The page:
Another speed bento that took about 5 minutes to pack, using leftovers and a microwave mini steamer for the broccoli. There’s also chicken salad from CostCo and seasoned beans that I got from a nearby Korean market’s panchan bar.
Using dinner leftovers is an obvious speed bento tip, but you can take it a step further by packing leftovers directly in little containers that will drop right into your bento box or Laptop Lunchbox. A couple of nights ago after dinner, I cut the leftover sauced ravioli into quarters (to make it easier for my son to eat on his own) and packed them neatly into one of the containers that drop into his little 270ml Thomas the Tank Engine bento box. I then covered it with plastic wrap and threw it into the fridge, where it waited to be packed into a lunch at some undetermined point in the future. This works for me as I’ve got spare sub-containers, but if you didn’t you could always use cupcake liners or other food cups (stored in tupperware in the refrigerator).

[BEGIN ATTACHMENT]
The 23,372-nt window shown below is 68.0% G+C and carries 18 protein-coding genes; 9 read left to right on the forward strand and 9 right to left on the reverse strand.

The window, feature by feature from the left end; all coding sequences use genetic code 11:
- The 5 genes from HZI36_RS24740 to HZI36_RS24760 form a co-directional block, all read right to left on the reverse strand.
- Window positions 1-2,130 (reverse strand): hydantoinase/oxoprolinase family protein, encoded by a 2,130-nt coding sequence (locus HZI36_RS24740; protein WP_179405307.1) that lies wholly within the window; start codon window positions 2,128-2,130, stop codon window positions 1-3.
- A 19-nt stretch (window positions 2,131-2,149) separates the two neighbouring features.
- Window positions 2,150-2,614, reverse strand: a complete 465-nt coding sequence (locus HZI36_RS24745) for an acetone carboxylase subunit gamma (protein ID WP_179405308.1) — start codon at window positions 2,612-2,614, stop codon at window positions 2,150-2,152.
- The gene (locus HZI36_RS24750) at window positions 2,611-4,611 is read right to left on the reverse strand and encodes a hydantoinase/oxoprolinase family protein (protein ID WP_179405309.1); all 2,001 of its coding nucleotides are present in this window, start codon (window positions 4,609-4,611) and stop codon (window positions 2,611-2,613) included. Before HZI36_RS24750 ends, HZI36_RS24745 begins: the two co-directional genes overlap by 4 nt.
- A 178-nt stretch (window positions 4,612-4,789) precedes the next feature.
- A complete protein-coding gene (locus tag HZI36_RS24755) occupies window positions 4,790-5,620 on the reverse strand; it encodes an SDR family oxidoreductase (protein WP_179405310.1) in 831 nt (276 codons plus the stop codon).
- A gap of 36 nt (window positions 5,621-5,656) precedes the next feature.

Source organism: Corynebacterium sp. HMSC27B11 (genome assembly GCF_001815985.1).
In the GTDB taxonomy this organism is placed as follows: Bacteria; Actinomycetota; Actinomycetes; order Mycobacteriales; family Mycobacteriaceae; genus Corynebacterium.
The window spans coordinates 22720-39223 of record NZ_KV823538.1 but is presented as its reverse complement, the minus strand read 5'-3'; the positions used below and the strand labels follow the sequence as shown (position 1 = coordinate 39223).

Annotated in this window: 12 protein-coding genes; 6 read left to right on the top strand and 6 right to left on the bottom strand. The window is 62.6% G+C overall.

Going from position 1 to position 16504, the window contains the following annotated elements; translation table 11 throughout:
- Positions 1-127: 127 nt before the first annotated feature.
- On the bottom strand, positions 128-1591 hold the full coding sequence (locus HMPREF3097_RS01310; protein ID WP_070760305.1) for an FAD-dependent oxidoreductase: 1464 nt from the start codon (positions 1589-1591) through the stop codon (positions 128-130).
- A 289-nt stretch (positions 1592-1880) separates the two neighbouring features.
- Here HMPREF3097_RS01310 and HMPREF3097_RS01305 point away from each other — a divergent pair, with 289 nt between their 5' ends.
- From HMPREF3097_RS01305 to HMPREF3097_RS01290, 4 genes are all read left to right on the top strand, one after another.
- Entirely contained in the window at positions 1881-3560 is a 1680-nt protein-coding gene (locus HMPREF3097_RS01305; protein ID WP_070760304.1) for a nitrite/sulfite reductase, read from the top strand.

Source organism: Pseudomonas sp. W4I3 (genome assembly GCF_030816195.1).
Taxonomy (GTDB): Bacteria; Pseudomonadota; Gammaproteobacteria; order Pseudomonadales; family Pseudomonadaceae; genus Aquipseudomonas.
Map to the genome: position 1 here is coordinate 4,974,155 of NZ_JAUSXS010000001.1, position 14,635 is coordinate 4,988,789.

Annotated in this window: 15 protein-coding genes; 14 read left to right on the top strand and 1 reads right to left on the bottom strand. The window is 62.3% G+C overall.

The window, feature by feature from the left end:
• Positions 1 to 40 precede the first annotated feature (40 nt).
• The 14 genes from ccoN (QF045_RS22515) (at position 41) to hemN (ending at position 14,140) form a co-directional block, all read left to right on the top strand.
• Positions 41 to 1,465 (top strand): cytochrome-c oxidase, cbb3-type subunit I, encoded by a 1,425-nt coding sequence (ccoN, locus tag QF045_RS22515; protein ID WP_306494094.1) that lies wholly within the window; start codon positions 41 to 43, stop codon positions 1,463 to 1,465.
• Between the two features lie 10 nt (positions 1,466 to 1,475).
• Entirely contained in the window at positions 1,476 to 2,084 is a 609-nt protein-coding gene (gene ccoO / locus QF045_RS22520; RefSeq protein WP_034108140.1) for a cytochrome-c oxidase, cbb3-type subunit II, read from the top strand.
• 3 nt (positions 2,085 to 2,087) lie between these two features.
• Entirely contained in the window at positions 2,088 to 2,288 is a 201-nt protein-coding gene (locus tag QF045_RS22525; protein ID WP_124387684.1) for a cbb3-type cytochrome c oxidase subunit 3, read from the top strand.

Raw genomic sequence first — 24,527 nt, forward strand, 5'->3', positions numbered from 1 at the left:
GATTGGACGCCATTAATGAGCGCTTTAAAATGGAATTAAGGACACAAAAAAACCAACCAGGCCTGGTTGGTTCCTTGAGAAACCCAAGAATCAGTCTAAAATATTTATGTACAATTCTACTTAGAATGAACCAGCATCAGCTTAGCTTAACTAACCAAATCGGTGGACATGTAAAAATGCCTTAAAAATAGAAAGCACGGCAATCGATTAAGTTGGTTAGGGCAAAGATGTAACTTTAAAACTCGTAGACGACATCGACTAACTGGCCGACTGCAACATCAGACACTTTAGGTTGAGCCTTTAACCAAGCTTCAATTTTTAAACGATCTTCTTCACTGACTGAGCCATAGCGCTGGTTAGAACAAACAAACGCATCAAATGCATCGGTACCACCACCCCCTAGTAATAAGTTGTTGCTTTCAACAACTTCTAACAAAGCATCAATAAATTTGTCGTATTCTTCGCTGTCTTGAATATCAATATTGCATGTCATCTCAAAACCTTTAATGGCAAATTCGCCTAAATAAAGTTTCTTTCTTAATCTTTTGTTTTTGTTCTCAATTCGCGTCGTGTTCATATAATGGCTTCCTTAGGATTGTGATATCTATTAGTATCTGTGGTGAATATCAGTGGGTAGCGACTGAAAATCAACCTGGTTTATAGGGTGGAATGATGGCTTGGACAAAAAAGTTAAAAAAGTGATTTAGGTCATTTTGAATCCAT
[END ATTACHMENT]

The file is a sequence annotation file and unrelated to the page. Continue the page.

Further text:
BTW, I usually refer to the size of my bento boxes in milliliters (ml) because a rule of thumb in Japan is that when you pack a bento box normally (A: 3 parts starch, 2 parts veggies/fruits, 1 part protein; B: without candy or junk food; and C: without lots of empty space), calories correspond directly to capacity. So a 270ml bento box should hold approximately 270 calories worth of food. Capacity (å®¹é‡) is usually written on the bento box package and also often on the bottom of the bento box in raised plastic. It’s helpful for portion control.
- Need for speed: A mommyâ€™s lunch manifesto
- Food safety for packed lunches
- How to pack a bento lunch and use â€œgap fillersâ€
- Choosing the right size bento box
- Biggieâ€™s list of top speed tips, tutorials and equipment reviews